D.A.N. Jones

  • The Old School: A Study by Simon Raven
    Hamish Hamilton, 139 pp, £12.00, September 1986, ISBN 0 241 11929 4
  • The Best Years of their Lives: The National Service Experience 1945-63 by Trevor Royle
    Joseph, 288 pp, £12.95, September 1986, ISBN 0 7181 2459 6
  • Murder without Conviction: Inside the World of the Krays by John Dickson
    Sidgwick, 164 pp, £9.95, October 1986, ISBN 0 283 99407 X
  • Inside ‘Private Eye’ by Peter McKay
    Fourth Estate, 192 pp, £9.95, October 1986, ISBN 0 947795 80 4
  • Malice in Wonderland: Robert Maxwell v. ‘Private Eye’ by Robert Maxwell, John Jackson, Peter Donnelly and Joe Haines
    Macdonald, 191 pp, £10.95, December 1986, ISBN 0 356 14616 2

These tales of mob and gang will be appreciated by man and boy, but especially by those of us who have survived fifty-odd years of life in Britain. Our day-school years in the Thirties were much influenced by the public school system, expressed in schoolmasters’ aspirations and schoolboys’ comics. Simon Raven’s notorious devotion to that system began when he was only a seven-year-old comic reader, as he admits in The Old School, a loving but mordant survey of the dormitory schools: he went on avidly to Charterhouse and he fancies other men will envy or scorn that experience, as he himself scorns or envies men from rival dormitories. Such is the gang spirit. Then, in our teens or twenties, we entered the mob, post-war conscripts in the years of National Service: here the public schoolboys came into their own, hogging the Queen’s Commission and acquiring conscript valets. Trevor Royle, a serious young Scot, describes ‘the National Service Experience, 1945-63’ in his worthy book, The Best Years of Their Lives: he feels sorry that he was too young to meet this challenge himself.

By the Sixties all we conscripts had emerged from the mob, ready to face private enterprise, the gang life of Civvy Street, when the Kray Twins ruled London – or so the timorous newspapers claimed. John Dickson, a former member of the Krays’ firm, has somehow produced a well-written book, Murder without Conviction. ‘We looked like any normal businessmen in our pin-striped suits,’ he says, describing the firm’s negotiations with the Mafia. The Krays were a craze of the Sixties, adulated in the American style, like Malcolm X or Al Capone, Huey Long or Joe Bananas. They were like rock stars, they were in with the press, said to be in with the law: even today, while they lie in jail, the Daily Telegraph prints interviews with them, as if they were as respectable as the Shah of Iran. Dickson mentions David Bailey, who published a handsome photograph of the Twins, with an eloquent caption by Francis Wyndham, comparing them with Humphrey Bogart. It was the little public-school gang of Private Eye that broke through the hype: larger journals seemed awed by the potent Krays, the editors fearful of having their knees nailed to the furniture. The fallen state of Private Eye is illustrated by Peter McKay’s foolish and ill-written book, Inside Private Eye, but scornful young readers should remember that this downmarket old fogey was once a young fogey. It stood up to the Krays, a plucky little public-school rag-mag.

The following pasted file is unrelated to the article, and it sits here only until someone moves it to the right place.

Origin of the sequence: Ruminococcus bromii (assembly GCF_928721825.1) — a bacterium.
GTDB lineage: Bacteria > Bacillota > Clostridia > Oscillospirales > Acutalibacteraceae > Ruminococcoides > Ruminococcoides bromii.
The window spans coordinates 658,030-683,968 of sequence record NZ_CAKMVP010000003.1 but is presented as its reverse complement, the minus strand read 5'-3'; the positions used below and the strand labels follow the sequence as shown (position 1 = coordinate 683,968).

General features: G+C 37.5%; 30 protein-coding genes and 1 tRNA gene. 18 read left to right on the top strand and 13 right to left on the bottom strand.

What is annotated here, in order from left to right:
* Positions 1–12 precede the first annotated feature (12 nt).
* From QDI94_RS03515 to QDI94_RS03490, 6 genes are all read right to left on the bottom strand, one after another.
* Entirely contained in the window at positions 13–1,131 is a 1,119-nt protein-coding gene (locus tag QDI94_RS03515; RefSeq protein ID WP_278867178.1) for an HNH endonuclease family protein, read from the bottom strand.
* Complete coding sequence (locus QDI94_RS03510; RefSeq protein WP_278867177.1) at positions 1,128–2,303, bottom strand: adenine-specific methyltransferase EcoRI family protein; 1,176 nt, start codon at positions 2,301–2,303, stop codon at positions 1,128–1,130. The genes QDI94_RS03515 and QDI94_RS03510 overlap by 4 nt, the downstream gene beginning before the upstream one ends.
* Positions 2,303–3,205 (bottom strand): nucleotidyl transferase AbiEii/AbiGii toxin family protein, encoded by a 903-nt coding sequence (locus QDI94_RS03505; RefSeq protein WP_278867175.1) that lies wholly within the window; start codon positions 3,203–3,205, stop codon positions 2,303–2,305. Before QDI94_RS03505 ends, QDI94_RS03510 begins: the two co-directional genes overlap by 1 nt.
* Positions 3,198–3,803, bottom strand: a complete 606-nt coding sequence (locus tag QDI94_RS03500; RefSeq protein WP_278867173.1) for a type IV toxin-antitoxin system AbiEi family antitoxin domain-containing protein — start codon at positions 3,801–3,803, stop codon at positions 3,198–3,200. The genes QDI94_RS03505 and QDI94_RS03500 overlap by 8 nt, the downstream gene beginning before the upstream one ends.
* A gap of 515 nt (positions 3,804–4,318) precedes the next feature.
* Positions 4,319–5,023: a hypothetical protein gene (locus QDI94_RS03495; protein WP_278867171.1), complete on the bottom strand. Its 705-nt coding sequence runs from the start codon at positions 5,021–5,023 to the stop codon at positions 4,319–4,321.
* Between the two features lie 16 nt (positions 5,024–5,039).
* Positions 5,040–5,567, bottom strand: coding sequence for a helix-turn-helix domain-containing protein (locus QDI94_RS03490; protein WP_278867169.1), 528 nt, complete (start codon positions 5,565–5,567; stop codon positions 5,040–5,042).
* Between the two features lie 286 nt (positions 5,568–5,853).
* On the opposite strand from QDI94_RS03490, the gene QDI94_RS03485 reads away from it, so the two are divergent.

This brings us back to The Old School and the schooldays of Simon Raven. When he was not studying his Billy Bunter comics, young Raven was reading The Fifth Form at St Dominic’s, a more grown-up story, concerned with the maintenance of esprit de corps in a gang-torn community. The Fifth Form at St Dominic’s was against the Sixth Form, the seniors were against the juniors, themselves divided into two tribes, the Tadpoles and the Guinea-Pigs, and the whole school was ganged up against itself: the vague, well-meaning headmaster noticed that this unpleasantness was fomented by the school’s rag magazine and he summoned the sly little editor, a sour, malicious boy, unfit for cricket. The headmaster told him: ‘As long as you can keep on the round of humour and pure fun, nothing can please us more than to see you improving your time in a manner like this. But you must be very careful to avoid what will give pain or offence to any section of your schoolfellows. I want all you boys instead of separating off from one another and making division between class and class, to unite in common cause for the good of St Dominic’s.’ The headmaster of Shrewsbury should have given such sound pastoral advice to the founders of Private Eye, Richard Ingrams and his gang of merry chums: these old boys have shamed their old school, making it a byword. Shrewsbury, as Simon Raven notes, is now notorious for shrewishness.

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